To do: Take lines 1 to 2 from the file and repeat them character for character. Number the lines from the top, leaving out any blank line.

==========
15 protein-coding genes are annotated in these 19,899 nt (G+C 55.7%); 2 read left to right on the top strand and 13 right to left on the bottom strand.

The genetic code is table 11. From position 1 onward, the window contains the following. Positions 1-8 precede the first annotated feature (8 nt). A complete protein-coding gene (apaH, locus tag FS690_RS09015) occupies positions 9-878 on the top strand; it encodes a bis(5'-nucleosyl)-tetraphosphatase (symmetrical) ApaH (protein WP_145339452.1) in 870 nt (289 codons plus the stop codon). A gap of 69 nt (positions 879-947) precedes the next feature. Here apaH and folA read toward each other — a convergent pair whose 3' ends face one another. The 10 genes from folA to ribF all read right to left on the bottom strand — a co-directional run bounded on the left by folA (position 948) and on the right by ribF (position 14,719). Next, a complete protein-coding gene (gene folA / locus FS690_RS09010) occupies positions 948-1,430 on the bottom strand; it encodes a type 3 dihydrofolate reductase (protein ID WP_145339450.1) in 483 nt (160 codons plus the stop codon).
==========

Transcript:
15 protein-coding genes are annotated in these 19,899 nt (G+C 55.7%); 2 read left to right on the top strand and 13 right to left on the bottom strand.

The genetic code is table 11. From position 1 onward, the window contains the following. Positions 1-8 precede the first annotated feature (8 nt). A complete protein-coding gene (apaH, locus tag FS690_RS09015) occupies positions 9-878 on the top strand; it encodes a bis(5'-nucleosyl)-tetraphosphatase (symmetrical) ApaH (protein WP_145339452.1) in 870 nt (289 codons plus the stop codon). A gap of 69 nt (positions 879-947) precedes the next feature. Here apaH and folA read toward each other — a convergent pair whose 3' ends face one another. The 10 genes from folA to ribF all read right to left on the bottom strand — a co-directional run bounded on the left by folA (position 948) and on the right by ribF (position 14,719). Next, a complete protein-coding gene (gene folA / locus FS690_RS09010) occupies positions 948-1,430 on the bottom strand; it encodes a type 3 dihydrofolate reductase (protein ID WP_145339450.1) in 483 nt (160 codons plus the stop codon).